Tuesday, July 20, 2004
In a Pickle
I bought too many cucumbers last week. They were so beautiful and there was such a good deal if you bought three pounds. So I bought three pounds and managed to lug them home, but didn’t quite get around to eating them all.
I started looking around on the web for refrigerator pickle recipes and found this one, which sounded very easy. The quantities were right too. It also provided instructions for canning the pickles, so after a little deliberation I decided I might as well can them. I’ve canned three times this summer and I must say, I think I’m getting over my fear of canning. Actually, “fear” is too strong a word – it’s more of a feeling that canning is difficult. Well, it’s not. You bring a big pot of water to a boil, stick your filled jars in there, bring the water back to a boil, and leave them in there for a few minutes. You pull them out, they go “ping” (music to a canner’s ears!), and you’re done. Now the only thing that holds me back is a reluctance to steam up my kitchen on a hot summer day.
I don’t know much about canning, but I have read enough to pick up this: a canning recipe is probably not something you want to mess around with too much. You have to worry about acidity and such – not because of the flavor, because of your health. Only certain types of foods (pickles, jams, etc.) are suitable for canning in a hot water bath. Lower acid foods need to be canned in a pressure canner.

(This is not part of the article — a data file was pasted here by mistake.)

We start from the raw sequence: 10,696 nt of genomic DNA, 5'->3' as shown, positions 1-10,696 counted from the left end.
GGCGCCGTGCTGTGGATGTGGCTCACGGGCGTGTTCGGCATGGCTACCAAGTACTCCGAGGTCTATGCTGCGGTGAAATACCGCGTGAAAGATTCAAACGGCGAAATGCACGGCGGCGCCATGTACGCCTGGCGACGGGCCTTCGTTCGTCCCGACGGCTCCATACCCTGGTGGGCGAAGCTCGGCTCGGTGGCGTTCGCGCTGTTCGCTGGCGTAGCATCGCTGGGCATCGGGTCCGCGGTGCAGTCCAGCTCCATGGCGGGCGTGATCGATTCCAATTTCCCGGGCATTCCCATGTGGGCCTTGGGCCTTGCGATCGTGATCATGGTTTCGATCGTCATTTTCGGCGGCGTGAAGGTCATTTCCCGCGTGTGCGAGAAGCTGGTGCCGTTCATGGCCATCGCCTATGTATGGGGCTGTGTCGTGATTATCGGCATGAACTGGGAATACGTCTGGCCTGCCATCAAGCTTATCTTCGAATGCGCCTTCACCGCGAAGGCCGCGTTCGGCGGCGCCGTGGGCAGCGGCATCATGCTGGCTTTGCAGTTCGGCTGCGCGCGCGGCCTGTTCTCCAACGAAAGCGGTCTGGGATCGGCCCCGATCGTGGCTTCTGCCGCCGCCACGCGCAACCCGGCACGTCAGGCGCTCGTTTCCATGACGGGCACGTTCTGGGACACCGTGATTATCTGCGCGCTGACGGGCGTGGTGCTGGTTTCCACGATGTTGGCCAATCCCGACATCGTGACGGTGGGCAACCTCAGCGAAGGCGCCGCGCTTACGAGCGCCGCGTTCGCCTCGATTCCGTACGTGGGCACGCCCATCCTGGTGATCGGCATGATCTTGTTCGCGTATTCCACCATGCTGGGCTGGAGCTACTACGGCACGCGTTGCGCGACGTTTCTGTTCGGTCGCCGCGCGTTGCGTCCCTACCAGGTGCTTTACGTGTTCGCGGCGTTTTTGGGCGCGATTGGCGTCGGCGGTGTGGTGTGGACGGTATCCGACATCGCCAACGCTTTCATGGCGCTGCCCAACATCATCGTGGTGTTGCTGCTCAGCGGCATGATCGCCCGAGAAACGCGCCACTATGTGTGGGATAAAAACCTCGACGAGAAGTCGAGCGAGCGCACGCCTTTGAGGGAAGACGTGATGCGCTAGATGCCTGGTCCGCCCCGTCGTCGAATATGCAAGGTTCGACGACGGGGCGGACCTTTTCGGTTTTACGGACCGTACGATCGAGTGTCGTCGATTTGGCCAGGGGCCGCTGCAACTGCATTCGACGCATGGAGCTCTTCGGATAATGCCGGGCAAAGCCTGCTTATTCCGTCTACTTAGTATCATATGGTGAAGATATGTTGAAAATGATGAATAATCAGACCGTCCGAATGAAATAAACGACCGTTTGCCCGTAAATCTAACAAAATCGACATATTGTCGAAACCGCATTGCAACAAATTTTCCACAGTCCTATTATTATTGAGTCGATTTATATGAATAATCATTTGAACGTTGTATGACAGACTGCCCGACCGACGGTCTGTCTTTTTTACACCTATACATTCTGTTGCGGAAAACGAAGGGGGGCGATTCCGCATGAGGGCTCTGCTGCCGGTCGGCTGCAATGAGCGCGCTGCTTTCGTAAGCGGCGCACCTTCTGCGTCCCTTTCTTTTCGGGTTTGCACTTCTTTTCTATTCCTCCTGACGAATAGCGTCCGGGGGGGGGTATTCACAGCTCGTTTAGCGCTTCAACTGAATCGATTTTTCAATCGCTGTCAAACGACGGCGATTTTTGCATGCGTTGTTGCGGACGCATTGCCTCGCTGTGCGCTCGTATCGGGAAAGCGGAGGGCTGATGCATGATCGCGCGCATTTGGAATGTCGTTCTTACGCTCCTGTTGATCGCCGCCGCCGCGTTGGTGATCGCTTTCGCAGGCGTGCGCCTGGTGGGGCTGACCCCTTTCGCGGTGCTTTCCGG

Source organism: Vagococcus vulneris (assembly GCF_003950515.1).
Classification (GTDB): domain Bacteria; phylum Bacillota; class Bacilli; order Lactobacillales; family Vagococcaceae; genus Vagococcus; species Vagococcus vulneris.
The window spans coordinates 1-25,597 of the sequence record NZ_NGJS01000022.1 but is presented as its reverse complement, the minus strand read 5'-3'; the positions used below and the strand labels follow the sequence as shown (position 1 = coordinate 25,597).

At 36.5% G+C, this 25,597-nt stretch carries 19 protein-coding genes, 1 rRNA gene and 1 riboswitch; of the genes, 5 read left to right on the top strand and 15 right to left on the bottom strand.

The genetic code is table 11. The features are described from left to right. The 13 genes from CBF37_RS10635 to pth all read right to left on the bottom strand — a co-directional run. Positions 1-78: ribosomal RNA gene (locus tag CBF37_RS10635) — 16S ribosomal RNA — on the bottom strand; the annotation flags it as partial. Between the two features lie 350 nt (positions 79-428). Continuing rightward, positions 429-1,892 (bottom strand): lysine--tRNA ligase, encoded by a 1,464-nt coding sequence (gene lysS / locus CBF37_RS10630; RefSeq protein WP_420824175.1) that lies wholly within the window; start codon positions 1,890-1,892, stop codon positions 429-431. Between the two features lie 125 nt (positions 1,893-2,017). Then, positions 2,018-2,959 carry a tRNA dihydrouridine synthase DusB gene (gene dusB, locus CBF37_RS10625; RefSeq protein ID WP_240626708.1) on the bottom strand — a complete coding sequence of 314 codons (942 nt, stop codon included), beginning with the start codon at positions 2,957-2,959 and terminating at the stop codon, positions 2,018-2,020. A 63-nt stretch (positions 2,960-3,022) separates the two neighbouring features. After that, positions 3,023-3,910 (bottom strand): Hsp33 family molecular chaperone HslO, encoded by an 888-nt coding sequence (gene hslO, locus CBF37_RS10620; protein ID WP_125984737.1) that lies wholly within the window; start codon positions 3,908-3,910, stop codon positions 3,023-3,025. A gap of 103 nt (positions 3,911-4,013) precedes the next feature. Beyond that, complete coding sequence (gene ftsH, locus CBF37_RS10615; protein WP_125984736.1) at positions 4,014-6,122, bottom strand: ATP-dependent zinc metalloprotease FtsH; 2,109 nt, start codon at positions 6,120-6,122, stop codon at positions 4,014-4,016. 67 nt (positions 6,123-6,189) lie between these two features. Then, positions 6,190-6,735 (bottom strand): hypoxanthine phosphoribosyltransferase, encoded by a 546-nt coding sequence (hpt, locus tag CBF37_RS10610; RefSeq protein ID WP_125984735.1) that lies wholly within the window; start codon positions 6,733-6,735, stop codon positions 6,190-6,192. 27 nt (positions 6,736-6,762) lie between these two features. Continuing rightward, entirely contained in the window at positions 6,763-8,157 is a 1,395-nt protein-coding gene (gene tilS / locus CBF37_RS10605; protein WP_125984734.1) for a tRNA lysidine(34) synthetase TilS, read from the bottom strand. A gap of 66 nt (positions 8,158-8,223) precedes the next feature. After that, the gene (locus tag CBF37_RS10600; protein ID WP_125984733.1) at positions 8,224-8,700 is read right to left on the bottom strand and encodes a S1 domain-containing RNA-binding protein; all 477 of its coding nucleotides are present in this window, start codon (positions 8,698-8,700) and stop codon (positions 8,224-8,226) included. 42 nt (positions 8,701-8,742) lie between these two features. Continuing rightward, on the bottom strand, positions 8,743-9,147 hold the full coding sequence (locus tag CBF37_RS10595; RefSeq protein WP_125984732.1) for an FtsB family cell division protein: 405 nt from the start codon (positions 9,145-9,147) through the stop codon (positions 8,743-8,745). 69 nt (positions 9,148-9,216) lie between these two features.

Now that I think about it, picking up recipes from unknown sources on the internet (like I did), may not be well advised either. The Food Lover’s Guide to Canning, gives this guidance regarding pickle recipes, "If you tamper with recipes at all (and we don’t advise it), use the following rule of thumb: Every pint of pickles you prepare should include at least ¼ cup of vinegar and/or other acidifiers just as strong in acid content."
The recipe I used was particularly easy because of the small quantities. Slicing 4 cups of cucumbers takes no time at all. There is a 3 hour wait after you salt the pickles, so you do need to plan for about 4 hours from start to finish.
After salting the cucumbers and onions, there's a 3 hour wait
I just opened up one of the jars this evening and the pickles are quite good. I think they’ll be even better once they’re chilled. They taste much like the bread and butter pickles my Mom used to make back when she had more cucumbers than she knew what to do with…